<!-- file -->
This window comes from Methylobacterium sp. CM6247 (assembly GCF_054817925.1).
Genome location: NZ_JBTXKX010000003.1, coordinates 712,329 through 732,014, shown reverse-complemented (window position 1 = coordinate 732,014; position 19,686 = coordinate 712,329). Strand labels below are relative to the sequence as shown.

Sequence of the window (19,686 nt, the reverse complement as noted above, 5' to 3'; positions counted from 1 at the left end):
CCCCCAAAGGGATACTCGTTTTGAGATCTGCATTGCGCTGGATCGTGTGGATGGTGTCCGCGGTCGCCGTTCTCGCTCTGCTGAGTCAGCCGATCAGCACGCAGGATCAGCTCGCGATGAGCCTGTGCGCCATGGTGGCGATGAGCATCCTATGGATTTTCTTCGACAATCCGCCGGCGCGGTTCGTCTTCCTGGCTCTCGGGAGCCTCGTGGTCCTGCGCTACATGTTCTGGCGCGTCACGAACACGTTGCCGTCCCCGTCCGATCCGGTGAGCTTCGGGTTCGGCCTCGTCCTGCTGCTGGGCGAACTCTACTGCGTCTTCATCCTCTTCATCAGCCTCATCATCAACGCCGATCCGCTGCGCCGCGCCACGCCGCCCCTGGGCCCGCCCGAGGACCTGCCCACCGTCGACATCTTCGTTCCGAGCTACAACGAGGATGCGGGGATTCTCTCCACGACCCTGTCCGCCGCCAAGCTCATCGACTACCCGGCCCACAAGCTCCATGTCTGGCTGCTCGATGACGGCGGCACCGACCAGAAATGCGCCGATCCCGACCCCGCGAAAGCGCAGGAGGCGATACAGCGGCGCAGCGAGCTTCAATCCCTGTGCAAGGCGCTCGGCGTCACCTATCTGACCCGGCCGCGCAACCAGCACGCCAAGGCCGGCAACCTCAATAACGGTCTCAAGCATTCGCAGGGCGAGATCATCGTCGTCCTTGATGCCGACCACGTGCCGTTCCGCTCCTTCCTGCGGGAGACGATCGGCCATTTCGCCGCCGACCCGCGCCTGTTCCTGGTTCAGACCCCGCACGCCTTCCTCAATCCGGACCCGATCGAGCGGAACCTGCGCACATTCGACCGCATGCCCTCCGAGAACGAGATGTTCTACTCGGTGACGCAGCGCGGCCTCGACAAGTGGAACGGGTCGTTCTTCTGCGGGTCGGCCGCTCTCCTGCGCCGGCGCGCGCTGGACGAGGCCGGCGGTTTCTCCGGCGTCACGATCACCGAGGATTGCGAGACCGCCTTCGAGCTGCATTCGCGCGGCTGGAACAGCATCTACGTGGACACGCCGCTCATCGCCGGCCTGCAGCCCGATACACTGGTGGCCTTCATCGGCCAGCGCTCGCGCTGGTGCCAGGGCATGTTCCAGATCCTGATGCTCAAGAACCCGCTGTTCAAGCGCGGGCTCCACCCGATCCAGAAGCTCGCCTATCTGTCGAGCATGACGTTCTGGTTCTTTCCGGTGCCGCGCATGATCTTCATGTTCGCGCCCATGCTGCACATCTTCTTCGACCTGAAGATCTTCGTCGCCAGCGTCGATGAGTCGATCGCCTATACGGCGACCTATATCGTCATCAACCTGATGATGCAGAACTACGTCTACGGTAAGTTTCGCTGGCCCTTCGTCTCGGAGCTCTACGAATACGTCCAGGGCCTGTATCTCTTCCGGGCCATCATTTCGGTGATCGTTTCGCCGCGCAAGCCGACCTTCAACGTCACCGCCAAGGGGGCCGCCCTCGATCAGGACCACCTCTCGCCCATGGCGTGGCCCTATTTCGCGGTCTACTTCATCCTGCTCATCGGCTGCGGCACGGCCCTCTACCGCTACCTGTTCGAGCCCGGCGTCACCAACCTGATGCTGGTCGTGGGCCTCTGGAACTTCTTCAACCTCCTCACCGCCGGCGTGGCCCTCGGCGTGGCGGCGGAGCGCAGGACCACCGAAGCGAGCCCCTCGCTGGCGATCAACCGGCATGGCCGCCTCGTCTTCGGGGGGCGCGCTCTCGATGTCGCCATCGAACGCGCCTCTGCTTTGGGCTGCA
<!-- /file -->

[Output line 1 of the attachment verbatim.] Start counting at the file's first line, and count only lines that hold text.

This window comes from Methylobacterium sp. CM6247 (assembly GCF_054817925.1).